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Continuing Care Retirement Community Guide Part I: Finding the Right Fit

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Welcome to the first in our four-part series on continuing care retirement communities. A continuing care retirement community or CCRC is a senior community that offers all the benefits of retirement village living such as housing, meals, social activities, and transportation, with the additional benefit of both assisted living and nursing home care offered on the same campus. Offerings may also include specialized care units for Parkinson’s disease or dementia.

Why a CCRC?

Choosing a CCRC instead of a retirement community that only offers independent or assisted living housing services is a bit like investing in a long-term care insurance policy. When you join a CCRC you guarantee a place at a campus where you receive both a general level of comfort and care as well as more specialized levels of care if they become required later on. Because none of us can be certain what our care needs will be in the future, this is a great investment that can reduce stress on you and your family. Investing in a single community ensures that you won’t have to vet different facilities as your care needs change.

Age in Place

At a CCRC, then, you get all the benefits of a retirement community such as 24/7 emergency assistance, no more home and yard maintenance, transportation options, group classes and activities, and much more without having to leave the campus for most specialized care. This allows you to age in place in the same community, among the new friends you’ve made, throughout your retirement.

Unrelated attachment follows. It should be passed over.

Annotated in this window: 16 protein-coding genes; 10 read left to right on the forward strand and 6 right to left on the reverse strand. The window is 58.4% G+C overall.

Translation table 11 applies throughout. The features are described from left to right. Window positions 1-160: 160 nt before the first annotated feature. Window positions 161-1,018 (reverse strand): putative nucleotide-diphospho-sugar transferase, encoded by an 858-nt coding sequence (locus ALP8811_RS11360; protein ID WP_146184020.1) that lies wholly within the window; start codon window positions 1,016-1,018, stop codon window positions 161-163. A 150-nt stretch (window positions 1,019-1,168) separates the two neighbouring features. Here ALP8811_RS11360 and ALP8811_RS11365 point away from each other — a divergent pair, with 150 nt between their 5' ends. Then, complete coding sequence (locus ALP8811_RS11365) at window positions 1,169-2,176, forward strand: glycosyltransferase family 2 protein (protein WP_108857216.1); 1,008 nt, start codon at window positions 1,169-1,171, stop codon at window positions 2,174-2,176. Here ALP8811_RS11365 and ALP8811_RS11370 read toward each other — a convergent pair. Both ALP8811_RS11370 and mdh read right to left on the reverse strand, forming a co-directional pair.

Find Your Fit

Since you will be living in this community even if your care needs change, it’s vitally important that you find the right fit. Here are the top considerations for many older adults when choosing a CCRC:

 

  • Location, location, location! You’ll want to find a CCRC that’s near family, friends, loved ones, or those who have power of attorney or guardianship over your care. This ensures that you maintain social contacts with these important people in your life as well as all the new friends you’ll make on campus. Do you prefer city or country living? If you enjoy wide open spaces, a rural community may make sense. If you like strolling around the big city near shops and restaurants, a more centrally located community would be a better fit.
  • What types of amenities are most important to you? Do you want access to a health club? How about continuing education classes? Is there a restaurant and salon in your new community? Make a list of the amenities that are most important to you and decide how you want to spend your retirement. While communities do change over time, your best bet is to select a community that has everything you want right now. Promised amenities may never materialize, and you’ll want to enjoy everything life has to offer immediately!
  • Specialized care. Do you anticipate needing a special type of care as you age? If you have been diagnosed with Parkinson’s or dementia you will want to choose a CCRC that offers programs and care for people with these conditions. This could be a care unit, specialized staff, or even fitness programs designed to help you retain or improve memory and motor function.

In the second part of our series on continuing care retirement communities, we’ll take a look at costs related to care. We will also explore the many funding options available to residents.

 

Written by Bethany Lutheran Village

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